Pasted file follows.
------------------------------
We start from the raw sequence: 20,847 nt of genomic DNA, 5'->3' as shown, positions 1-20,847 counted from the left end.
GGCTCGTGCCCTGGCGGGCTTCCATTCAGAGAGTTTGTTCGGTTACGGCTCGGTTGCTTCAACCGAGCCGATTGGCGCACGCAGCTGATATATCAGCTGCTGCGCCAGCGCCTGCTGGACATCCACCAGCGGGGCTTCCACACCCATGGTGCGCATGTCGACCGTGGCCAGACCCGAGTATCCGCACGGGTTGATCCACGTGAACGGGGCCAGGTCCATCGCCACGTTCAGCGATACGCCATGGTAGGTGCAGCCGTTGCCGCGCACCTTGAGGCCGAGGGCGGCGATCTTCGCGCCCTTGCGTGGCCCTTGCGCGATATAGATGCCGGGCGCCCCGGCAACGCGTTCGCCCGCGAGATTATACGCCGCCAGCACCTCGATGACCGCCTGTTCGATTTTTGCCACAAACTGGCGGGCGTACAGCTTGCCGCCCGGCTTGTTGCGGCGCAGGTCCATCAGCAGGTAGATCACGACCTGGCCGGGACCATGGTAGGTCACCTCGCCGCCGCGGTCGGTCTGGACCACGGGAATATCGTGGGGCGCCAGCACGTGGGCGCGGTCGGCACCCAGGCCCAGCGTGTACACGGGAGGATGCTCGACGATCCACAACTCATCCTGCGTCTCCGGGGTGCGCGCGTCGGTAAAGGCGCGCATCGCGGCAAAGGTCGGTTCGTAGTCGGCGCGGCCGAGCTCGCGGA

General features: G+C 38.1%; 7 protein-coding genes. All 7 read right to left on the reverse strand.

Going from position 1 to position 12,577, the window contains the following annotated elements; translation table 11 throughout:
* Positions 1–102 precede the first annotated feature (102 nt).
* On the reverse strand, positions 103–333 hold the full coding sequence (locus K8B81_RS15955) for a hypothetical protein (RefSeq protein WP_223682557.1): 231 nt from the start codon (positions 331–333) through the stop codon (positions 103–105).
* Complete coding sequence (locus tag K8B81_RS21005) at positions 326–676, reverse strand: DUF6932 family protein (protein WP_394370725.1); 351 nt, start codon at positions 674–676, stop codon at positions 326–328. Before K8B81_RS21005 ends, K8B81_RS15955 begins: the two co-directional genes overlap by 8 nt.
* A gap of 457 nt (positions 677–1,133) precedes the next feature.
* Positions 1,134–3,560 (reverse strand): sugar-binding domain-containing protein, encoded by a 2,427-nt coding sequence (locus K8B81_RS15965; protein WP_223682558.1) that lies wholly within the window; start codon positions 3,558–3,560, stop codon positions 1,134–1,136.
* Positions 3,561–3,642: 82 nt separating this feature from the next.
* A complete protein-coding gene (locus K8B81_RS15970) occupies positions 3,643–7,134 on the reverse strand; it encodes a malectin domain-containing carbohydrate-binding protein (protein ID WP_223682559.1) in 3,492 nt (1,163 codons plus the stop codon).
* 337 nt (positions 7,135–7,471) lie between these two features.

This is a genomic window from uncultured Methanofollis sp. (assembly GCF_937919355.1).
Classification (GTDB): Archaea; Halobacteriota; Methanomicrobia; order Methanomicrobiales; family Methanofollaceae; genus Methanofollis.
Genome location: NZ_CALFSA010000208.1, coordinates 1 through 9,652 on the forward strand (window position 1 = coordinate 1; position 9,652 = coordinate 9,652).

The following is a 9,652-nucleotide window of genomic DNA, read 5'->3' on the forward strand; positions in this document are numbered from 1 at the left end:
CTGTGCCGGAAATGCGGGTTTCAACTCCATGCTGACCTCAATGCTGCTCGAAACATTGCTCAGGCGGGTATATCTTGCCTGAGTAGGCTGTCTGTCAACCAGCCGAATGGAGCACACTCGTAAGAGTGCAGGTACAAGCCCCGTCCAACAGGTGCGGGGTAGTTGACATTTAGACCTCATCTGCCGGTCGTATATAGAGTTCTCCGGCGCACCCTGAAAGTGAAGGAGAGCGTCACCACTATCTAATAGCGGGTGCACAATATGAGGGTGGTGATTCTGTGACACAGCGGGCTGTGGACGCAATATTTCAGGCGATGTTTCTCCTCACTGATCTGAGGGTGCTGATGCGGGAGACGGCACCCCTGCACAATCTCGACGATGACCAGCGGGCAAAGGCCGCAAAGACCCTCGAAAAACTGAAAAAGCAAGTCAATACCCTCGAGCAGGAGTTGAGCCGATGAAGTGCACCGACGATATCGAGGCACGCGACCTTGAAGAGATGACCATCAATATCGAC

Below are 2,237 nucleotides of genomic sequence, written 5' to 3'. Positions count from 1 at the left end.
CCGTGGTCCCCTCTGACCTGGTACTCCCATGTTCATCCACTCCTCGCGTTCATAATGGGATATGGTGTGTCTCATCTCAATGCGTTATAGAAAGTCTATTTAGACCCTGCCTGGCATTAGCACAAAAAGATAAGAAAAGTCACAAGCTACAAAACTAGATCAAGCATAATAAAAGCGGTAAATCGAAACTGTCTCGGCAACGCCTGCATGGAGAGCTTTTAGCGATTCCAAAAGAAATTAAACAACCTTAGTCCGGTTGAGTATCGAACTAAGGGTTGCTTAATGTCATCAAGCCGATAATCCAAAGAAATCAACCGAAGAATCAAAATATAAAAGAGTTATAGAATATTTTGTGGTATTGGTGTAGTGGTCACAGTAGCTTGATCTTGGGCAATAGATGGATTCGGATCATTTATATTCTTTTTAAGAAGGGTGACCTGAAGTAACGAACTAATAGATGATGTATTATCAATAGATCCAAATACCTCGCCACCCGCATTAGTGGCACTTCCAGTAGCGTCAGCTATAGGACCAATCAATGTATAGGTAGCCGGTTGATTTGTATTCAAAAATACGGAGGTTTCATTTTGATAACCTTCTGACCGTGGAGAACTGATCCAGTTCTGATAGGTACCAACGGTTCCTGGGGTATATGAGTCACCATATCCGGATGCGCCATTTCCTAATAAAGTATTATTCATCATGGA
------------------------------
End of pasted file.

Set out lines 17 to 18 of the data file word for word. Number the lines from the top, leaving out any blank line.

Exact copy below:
CTGTGCCGGAAATGCGGGTTTCAACTCCATGCTGACCTCAATGCTGCTCGAAACATTGCTCAGGCGGGTATATCTTGCCTGAGTAGGCTGTCTGTCAACCAGCCGAATGGAGCACACTCGTAAGAGTGCAGGTACAAGCCCCGTCCAACAGGTGCGGGGTAGTTGACATTTAGACCTCATCTGCCGGTCGTATATAGAGTTCTCCGGCGCACCCTGAAAGTGAAGGAGAGCGTCACCACTATCTAATAGCGGGTGCACAATATGAGGGTGGTGATTCTGTGACACAGCGGGCTGTGGACGCAATATTTCAGGCGATGTTTCTCCTCACTGATCTGAGGGTGCTGATGCGGGAGACGGCACCCCTGCACAATCTCGACGATGACCAGCGGGCAAAGGCCGCAAAGACCCTCGAAAAACTGAAAAAGCAAGTCAATACCCTCGAGCAGGAGTTGAGCCGATGAAGTGCACCGACGATATCGAGGCACGCGACCTTGAAGAGATGACCATCAATATCGAC

Below are 2,237 nucleotides of genomic sequence, written 5' to 3'. Positions count from 1 at the left end.